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Testing the Adjustments of a Balance

The method of weighing which we have described in the preceding section requires the balance to be in perfect adjustment But the only precaution for that purpose to which attention was called in the description was the levelling of the balance case. We previously mentioned, however (p. 84), that the centre of gravity of the beam could be made to be vertically under its axis of rotation by adjusting the metal flag attached to the beam, and we have, moreover, shown (pp. 88, 90) that the effect upon the weighings of the pointer not being properly placed, or of our not using the middle point of its scale as the zero, is inappreciable. We need consider, therefore, only the adjustment to equality of the weights of the scale pans and of the lengths of the arms. The former may, if necessary, be made equal by filing one of them until the necessary equality is attained, while the latter can be adjusted by means of the. screws which attach the end knife-edges to the beam.

We have, however, said nothing as yet about adjusting the sensitiveness of the balance. A delicate balance is generally provided with a small sphere fixed to the beam vertically above the middle knife-edge, whose height can be altered by means of the vertical screw passing through its centre, by which it is supported. By raising or lowering this sphere, called the inertia bob, we can diminish or increase the value of h in equation (1) (p. 85), and thus increase or diminish the sensitiveness of the balance. At the same time the moment of inertia (see p. 144) of the beam about the axis of rotation is correspondingly increased, and with it the time of swing of the pointer. Now a long period of swing involves spending a long time over the weighings, and this is a disadvantage; it is therefore not advisable to make the sensitiveness so great that the time of swing is inconveniently long.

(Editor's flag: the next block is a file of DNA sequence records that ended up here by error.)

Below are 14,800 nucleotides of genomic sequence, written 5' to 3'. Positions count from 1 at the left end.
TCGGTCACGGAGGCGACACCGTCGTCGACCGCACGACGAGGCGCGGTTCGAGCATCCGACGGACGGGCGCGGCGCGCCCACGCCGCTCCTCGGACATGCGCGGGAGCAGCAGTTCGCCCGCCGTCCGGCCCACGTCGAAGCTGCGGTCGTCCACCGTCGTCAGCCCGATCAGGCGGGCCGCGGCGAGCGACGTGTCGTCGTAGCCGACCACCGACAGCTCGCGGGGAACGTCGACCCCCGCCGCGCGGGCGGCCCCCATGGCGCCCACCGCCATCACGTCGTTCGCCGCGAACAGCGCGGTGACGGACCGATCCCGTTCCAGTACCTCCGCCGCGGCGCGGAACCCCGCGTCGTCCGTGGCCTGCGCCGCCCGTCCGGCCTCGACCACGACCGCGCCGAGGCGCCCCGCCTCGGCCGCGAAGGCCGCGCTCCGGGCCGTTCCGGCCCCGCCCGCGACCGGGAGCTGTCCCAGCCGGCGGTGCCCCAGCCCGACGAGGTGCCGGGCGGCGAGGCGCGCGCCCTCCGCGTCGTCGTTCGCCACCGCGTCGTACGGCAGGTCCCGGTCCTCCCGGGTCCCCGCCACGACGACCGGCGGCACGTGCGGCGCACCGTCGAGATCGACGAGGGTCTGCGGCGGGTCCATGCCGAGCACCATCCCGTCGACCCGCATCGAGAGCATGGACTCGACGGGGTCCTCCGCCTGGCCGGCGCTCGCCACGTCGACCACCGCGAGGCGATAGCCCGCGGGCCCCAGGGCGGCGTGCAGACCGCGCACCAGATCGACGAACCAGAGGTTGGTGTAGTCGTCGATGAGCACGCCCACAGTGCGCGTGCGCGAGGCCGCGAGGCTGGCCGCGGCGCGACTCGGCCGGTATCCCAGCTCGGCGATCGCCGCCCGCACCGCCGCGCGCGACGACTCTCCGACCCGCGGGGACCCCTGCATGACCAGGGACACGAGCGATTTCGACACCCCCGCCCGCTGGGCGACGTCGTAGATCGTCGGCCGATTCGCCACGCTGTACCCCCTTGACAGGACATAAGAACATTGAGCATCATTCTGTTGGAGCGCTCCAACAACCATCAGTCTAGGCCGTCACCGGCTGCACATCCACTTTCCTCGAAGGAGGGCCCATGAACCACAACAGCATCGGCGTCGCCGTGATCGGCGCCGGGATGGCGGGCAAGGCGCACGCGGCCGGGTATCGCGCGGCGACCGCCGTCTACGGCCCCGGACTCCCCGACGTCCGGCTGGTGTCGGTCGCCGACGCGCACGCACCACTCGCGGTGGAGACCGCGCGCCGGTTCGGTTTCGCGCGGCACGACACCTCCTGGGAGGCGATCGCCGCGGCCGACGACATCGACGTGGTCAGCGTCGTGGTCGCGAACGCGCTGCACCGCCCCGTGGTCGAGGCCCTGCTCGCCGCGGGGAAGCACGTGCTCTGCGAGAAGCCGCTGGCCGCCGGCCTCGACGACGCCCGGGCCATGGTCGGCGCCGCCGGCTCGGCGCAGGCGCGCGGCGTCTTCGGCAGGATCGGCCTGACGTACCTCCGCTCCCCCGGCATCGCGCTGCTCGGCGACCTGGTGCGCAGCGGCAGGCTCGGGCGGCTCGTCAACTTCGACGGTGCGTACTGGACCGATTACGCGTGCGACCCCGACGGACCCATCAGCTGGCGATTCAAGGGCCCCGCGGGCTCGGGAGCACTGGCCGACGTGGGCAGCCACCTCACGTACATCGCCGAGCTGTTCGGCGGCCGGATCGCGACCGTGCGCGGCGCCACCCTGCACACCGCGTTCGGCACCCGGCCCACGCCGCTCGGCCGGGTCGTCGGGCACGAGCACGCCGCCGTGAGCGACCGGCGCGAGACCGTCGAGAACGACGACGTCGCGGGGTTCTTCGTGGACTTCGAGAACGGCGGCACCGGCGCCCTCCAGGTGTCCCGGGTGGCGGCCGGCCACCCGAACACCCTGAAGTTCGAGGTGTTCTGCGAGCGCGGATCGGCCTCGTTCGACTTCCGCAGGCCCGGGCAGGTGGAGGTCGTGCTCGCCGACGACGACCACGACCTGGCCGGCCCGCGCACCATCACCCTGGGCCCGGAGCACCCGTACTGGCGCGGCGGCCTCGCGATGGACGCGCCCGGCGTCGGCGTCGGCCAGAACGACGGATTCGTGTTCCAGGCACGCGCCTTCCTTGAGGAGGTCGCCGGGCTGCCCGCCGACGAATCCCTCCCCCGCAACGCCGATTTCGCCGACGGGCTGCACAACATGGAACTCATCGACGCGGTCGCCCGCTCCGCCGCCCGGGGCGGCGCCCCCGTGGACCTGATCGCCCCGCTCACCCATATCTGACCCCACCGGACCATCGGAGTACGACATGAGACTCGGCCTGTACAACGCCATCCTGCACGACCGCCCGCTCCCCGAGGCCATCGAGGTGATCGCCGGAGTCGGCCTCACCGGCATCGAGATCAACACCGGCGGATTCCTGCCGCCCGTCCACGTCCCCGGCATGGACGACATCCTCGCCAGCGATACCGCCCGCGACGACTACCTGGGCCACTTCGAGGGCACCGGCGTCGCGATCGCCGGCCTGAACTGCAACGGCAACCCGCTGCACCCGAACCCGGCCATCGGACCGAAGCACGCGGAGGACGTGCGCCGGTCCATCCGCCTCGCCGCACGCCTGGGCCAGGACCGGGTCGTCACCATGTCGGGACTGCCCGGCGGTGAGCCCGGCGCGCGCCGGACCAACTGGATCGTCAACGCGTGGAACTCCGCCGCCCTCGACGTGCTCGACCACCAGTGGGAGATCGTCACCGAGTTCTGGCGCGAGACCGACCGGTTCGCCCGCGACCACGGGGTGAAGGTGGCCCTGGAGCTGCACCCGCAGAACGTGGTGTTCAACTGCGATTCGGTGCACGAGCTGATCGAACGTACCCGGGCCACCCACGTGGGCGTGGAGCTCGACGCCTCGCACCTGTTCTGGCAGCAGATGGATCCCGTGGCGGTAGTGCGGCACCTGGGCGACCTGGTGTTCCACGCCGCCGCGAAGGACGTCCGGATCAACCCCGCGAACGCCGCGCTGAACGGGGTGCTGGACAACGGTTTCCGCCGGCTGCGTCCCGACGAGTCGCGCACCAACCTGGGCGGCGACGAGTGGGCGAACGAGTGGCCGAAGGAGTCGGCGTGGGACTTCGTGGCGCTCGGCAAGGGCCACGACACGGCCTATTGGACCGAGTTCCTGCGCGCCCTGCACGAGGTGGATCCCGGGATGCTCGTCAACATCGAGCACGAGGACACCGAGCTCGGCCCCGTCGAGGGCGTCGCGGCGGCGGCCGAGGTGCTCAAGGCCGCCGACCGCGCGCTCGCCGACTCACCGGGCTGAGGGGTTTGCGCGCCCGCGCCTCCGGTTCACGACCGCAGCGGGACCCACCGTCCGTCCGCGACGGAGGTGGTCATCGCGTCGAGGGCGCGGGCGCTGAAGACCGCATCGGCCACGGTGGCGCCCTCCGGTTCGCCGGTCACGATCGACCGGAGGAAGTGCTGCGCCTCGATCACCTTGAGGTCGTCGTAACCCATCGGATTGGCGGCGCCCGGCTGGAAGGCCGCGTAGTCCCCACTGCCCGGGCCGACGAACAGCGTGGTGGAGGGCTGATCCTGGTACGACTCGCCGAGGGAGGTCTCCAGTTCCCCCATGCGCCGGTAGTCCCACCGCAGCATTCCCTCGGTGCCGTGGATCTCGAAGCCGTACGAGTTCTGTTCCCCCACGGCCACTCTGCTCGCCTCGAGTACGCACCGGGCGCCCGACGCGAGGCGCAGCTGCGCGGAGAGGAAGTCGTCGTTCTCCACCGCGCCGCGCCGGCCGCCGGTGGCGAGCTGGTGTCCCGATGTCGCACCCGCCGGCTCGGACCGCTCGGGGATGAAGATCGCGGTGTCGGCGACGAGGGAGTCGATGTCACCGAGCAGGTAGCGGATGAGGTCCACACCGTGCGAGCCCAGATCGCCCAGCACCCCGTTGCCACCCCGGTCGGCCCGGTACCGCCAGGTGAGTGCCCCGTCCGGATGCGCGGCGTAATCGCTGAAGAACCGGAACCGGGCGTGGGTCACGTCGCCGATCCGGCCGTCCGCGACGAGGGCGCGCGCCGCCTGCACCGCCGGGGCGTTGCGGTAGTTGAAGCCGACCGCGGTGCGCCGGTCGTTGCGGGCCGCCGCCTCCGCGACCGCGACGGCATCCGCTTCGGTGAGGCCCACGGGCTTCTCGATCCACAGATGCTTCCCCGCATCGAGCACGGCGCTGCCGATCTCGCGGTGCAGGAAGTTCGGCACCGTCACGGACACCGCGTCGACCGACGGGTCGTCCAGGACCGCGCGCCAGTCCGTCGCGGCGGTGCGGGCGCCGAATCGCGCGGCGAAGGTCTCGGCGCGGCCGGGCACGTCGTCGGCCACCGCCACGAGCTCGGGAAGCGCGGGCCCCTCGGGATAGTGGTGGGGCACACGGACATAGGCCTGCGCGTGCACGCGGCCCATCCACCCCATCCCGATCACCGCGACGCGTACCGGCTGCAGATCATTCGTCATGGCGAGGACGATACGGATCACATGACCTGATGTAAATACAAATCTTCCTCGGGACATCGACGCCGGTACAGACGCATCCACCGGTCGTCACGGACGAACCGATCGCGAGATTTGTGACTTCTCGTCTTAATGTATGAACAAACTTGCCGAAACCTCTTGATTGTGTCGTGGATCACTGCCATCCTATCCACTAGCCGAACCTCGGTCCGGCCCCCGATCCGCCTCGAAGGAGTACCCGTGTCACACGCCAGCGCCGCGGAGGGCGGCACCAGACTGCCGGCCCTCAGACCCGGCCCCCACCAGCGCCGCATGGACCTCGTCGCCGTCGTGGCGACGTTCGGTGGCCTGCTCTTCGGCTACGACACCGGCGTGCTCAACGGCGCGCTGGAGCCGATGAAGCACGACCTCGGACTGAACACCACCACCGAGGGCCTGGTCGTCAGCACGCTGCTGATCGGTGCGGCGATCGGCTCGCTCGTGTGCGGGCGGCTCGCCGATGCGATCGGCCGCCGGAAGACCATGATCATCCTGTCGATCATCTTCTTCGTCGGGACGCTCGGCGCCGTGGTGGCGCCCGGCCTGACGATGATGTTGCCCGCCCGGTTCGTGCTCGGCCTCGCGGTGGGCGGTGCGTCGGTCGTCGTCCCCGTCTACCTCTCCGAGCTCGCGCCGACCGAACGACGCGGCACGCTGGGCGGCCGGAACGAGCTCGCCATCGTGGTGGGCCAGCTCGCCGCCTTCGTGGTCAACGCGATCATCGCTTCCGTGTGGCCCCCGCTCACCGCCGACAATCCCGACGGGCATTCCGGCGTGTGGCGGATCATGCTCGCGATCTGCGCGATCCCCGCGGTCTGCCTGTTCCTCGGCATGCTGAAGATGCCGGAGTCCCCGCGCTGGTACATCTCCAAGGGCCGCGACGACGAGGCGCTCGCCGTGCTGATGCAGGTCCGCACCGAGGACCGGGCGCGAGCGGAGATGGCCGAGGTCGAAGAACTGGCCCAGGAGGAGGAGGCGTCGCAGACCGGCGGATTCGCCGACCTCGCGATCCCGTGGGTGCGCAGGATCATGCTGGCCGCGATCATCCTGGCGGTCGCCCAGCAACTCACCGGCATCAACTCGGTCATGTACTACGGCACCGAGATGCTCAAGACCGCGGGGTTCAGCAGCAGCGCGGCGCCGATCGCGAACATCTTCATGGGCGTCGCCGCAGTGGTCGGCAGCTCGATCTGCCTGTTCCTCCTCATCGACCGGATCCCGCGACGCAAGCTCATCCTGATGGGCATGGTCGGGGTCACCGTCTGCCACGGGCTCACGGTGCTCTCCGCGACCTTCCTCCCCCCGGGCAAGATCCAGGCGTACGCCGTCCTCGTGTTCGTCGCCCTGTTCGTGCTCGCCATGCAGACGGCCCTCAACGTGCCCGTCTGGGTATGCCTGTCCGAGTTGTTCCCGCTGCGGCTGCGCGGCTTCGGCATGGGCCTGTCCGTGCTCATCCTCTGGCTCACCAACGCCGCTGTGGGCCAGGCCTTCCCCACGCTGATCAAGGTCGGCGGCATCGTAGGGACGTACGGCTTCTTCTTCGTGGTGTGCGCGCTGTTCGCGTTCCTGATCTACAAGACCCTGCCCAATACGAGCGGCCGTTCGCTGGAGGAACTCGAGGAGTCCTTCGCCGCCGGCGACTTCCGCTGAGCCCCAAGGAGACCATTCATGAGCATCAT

The usual period of swing is about 15 seconds. Lord Rayleigh has, however, recently suggested (Brit Assoc. 1883) that the same accuracy of weighing with considerable saving of time may be secured by loading the pointer of the balance so that the time of swing is about 5 seconds, and using a magnifying glass to read the turning points of the pointer, and thus making up for the diminished sensitiveness by increased accuracy of reading.

None of these adjustments should be carried out by any but practised observers with the balance, and not by them except after consultation with those who are responsible for the safe custody of the instrument. It is, however, very important for every observer to be able to tell whether or not the balance is in adjustment, and we therefore proceed to give practical directions for testing in such a manner as to measure the errors produced and enable us to allow for them.

(1) To determine the Ratio of the Anns of a Balance, and to find the true Weight of a Body by means of a Balance with unequal Arms.